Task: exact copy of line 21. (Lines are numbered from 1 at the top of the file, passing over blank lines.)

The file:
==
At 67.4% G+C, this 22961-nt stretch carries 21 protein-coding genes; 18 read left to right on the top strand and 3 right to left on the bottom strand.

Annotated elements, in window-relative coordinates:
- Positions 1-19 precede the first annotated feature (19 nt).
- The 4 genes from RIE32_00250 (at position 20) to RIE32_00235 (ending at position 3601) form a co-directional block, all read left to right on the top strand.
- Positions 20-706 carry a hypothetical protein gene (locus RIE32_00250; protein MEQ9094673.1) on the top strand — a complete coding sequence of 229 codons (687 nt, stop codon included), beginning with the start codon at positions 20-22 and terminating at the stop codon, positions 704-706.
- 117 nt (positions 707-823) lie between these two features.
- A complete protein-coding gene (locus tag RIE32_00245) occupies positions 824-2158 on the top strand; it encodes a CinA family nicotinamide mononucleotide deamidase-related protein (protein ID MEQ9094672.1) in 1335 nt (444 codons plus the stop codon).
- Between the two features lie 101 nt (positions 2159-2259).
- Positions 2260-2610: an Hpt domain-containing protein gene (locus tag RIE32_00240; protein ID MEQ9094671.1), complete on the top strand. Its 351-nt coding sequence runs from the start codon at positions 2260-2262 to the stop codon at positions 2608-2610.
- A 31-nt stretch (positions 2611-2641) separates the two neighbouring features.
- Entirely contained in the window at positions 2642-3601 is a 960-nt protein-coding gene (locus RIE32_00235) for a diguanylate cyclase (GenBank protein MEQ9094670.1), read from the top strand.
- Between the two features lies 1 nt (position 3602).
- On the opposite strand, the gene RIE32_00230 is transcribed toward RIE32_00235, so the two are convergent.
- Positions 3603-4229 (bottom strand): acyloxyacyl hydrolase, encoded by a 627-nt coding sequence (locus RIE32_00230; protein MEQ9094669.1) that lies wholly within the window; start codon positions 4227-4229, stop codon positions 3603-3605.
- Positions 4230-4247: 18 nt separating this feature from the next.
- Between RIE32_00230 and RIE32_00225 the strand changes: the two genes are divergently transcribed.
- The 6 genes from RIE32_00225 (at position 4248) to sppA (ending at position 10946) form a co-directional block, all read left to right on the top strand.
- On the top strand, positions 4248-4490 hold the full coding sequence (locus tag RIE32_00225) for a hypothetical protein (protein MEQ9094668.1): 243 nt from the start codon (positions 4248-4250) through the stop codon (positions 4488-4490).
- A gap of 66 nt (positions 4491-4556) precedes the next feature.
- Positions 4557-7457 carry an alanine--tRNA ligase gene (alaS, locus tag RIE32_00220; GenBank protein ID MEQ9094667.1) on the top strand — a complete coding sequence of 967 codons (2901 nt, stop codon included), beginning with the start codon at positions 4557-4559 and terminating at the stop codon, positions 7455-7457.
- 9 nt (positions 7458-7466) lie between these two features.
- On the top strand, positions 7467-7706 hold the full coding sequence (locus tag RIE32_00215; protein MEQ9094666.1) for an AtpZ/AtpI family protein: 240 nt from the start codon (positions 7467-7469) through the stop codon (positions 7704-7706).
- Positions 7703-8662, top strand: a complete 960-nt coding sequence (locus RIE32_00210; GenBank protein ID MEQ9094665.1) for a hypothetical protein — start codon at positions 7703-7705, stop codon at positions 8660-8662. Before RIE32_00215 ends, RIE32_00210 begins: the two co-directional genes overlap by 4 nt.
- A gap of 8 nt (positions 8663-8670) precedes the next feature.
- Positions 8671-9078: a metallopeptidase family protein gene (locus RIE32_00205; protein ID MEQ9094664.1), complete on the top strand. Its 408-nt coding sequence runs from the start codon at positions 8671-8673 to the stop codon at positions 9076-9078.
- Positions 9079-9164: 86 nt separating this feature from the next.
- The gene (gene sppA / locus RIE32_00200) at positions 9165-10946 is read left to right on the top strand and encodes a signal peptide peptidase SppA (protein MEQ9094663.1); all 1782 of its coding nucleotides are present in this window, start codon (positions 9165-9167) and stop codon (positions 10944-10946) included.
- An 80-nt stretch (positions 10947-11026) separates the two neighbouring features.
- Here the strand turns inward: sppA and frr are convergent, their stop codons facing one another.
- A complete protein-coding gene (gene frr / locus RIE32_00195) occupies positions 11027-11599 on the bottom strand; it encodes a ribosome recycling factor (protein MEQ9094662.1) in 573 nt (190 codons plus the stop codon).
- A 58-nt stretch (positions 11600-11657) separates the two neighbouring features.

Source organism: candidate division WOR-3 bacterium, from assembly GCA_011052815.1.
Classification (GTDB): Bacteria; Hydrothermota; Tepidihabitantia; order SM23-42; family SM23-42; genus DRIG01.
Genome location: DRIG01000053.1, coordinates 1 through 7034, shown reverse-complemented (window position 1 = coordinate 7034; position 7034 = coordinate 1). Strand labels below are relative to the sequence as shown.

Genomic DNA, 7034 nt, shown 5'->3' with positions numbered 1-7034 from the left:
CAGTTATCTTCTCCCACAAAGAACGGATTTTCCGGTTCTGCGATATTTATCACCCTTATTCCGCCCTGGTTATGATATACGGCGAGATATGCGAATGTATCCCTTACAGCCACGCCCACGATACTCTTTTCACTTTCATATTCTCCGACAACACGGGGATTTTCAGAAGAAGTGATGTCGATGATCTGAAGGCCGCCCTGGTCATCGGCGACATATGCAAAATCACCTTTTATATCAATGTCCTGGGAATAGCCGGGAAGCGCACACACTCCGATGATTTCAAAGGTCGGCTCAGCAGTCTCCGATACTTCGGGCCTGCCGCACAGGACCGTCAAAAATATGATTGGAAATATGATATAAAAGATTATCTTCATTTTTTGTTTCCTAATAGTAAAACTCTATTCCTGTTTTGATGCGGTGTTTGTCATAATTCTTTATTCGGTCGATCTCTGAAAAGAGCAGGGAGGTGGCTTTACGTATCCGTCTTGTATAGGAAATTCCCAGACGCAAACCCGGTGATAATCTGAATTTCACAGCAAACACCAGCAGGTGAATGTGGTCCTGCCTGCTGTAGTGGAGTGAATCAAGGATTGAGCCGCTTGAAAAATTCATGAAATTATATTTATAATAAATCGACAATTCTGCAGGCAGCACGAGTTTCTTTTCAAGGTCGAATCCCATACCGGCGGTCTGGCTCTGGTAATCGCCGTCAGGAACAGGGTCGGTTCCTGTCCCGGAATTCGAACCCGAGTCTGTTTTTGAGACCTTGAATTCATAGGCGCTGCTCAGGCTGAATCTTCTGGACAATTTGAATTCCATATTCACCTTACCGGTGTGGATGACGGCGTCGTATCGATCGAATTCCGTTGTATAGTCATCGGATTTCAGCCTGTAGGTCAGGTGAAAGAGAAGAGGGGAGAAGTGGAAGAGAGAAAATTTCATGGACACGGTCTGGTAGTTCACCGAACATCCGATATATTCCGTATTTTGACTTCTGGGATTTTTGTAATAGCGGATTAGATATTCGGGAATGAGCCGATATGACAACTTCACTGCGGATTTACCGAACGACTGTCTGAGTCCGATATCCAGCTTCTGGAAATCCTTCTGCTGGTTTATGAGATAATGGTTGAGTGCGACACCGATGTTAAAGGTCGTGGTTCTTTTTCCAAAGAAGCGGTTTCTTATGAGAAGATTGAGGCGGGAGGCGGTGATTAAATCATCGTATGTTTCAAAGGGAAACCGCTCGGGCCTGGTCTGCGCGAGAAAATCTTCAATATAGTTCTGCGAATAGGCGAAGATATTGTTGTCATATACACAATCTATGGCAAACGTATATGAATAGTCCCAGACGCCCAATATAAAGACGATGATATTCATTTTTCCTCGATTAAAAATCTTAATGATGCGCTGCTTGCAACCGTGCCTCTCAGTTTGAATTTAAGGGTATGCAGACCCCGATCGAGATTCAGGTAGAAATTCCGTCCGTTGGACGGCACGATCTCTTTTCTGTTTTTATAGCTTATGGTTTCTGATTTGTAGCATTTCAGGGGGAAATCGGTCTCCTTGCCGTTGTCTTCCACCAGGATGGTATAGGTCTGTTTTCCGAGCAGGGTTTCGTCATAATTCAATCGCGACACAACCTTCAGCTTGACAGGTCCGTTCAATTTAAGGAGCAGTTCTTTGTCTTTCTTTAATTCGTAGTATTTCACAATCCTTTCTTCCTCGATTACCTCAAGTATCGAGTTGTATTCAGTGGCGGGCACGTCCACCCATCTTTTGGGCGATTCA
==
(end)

- 9 nt (positions 7458-7466) lie between these two features.